Category Archives: Republicans

Taffety Punk’s “The Faithkiller”

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Seeing it probably Saturday. But I already had a good time interviewing director Marcus Kyd (pictured above at left) for my preview for the Paper of Record.

Will There Be Blood?

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Aye, There Will Be Blood.

I saw this a week-and-a-half ago and I’m still thinking about it every day. Paul Thomas Anderson’s enigmatic and enigmatically-named film – his first since the sweet-but-slight Punch-Drunk Love half a decade ago – is a maddening, beguiling but hugely satisfying meal of a movie, bold and unknowable. Is it a picture whose self-possessed greatness will echo down the ages? Your guess is as good as mine. Anderson’s films — Hard Eight, Boogie Nights, and Magnolia round out his resume; he’d made all three before he was 30, the prodigious bastard — tend to give up their secrets only upon much reflection. More than any other filmmaker of his generation, even fellow visionaries like Wes Anderson, Todd Solondz, Alfonso Cuaron, or Guillermo Del Toto, you go to an Anderson film fully expecting to be interpreting it for a long time afterward.

There Will Be Blood is, without question, a great cinematic experience, visceral and absorbing. Anderson’s filmmaking has reached full maturity, and in Daniel Day-Lewis, Anderson has found his ideal onscreen alter ego, an actor as deliberate and mesmerizing as he is. As Daniel Planview, the self-described “oilman” whom we meet in 1898, as he sacrifices (in the film’s wordless, economically told first sequence) his health to extract the earth of its riches (gold, until he discovers something better), Day-Lewis is ferocious.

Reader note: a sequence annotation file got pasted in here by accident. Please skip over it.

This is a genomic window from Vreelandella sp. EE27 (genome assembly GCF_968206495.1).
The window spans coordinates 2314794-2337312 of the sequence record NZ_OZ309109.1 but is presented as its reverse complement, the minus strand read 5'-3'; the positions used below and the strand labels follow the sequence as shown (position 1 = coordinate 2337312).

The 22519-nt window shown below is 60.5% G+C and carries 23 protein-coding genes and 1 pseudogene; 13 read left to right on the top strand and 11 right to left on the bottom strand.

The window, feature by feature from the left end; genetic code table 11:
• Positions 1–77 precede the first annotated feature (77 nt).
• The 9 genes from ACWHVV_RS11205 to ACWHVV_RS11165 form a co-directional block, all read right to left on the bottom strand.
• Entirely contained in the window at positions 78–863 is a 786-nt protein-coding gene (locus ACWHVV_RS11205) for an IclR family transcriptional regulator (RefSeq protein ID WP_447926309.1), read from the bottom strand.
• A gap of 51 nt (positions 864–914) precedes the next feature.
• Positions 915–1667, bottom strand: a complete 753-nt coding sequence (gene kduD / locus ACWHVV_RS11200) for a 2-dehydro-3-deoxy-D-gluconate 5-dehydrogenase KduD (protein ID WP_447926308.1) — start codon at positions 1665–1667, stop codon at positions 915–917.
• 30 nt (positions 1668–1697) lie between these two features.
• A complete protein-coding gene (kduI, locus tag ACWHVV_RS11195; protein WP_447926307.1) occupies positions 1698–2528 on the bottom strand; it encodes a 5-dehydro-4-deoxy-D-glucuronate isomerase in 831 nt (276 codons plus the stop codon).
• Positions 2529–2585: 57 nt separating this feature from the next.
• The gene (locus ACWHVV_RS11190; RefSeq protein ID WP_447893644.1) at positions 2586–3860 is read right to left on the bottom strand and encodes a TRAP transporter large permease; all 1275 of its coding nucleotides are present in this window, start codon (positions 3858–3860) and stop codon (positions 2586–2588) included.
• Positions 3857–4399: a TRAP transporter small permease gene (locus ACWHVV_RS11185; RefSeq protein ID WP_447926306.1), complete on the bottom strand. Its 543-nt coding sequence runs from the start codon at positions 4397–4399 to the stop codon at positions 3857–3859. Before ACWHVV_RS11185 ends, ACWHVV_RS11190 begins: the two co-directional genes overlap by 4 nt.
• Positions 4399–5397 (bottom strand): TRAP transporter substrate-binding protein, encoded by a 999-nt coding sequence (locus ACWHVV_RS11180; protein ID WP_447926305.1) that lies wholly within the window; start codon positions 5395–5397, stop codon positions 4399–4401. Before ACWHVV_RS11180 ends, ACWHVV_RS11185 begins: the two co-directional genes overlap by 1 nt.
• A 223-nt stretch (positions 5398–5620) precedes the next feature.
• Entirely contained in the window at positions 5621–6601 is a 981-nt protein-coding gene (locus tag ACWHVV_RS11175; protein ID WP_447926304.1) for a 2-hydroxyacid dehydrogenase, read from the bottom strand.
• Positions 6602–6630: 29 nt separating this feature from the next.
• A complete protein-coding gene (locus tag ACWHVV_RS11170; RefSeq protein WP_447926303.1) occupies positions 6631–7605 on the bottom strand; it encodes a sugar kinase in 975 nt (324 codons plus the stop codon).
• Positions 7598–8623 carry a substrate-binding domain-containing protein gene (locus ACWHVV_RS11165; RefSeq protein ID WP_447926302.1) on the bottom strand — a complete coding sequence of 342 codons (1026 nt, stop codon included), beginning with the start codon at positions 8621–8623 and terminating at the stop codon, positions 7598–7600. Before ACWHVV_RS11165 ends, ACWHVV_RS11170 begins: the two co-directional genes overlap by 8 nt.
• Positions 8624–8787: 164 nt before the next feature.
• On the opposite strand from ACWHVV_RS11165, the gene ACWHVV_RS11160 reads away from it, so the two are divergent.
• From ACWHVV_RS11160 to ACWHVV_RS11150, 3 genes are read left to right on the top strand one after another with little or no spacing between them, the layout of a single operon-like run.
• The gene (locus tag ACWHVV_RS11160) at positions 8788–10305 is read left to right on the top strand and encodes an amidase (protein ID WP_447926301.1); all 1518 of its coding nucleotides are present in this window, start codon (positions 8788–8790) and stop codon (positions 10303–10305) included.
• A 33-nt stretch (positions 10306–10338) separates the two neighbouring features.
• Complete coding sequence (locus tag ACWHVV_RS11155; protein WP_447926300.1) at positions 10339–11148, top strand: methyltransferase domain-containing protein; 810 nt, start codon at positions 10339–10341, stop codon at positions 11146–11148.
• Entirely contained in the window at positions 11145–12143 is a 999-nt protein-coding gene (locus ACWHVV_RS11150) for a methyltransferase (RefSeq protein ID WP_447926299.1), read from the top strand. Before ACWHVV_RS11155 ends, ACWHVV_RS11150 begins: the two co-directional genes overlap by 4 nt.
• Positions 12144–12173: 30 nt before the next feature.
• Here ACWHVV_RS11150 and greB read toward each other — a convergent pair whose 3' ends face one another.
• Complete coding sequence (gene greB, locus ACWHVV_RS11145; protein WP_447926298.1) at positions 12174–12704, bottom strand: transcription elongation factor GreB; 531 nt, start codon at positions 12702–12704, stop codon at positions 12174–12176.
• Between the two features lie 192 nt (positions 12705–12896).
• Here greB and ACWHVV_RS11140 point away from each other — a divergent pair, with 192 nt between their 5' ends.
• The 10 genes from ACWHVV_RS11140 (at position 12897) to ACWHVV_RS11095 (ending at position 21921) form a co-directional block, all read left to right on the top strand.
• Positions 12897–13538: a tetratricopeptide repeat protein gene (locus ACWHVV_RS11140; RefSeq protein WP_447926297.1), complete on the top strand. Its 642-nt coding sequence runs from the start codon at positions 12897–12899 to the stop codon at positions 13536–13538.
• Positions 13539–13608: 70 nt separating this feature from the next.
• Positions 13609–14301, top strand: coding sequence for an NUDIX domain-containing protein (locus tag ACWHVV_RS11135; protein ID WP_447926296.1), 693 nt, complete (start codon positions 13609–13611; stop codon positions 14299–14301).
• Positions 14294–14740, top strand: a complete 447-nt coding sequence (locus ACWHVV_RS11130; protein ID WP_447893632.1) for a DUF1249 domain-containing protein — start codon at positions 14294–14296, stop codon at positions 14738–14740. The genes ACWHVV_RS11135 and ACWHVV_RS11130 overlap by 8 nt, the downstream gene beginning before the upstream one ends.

As with his performance in Martin Scorcese’s much-maligned 2002 Gangs of New York, Day-Lewis treads the line of parody here, talking, for some reason, like John Huston in Chinatown even before his character’s grasp on sanity and and reason begins to erode.

What do the Cranberries and Dick Cheney’s judgment have in common?

They were both a lot better back in 1994 than they have been since 2003.

Gosh guys, I though you said John Kerry was the big flip-flopper!

I love Willie Nelson.

So, I submitted my September review requests today, with Willie Nelson, Merle Haggard, and Ray Price’s Sept. 6 Merriweather appearance at the top of the list. I’ll take my dad if I get that one. I wonder if Willie will play the tune I found from him on iTunes today: “Cowboys Are Frequently Secretly (Fond of Each Other).”

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It’s a pretty great song, actually. Maybe not as great as the cover image, which of course is included when you buy it from iTunes. Somehow I don’t think this one would go over so well with the crowd of jack-holes who were, apropos of nothing, chanting “USA, USA” when I saw Willie play Wolf Trap in, I think, 2003. But you never know.

The release date was Valentine’s Day last year. Nice.

Oh, I got some play in Freedom Rock again today. Just some talk about carbohydrates.

So. We’ll — and this is not the regal “we,” but rather the “we” that denotes “Klimek and those among his confederates who be not wussy bitches” — all be out the night of Tuesday, July 3 to see those cars who are also robots.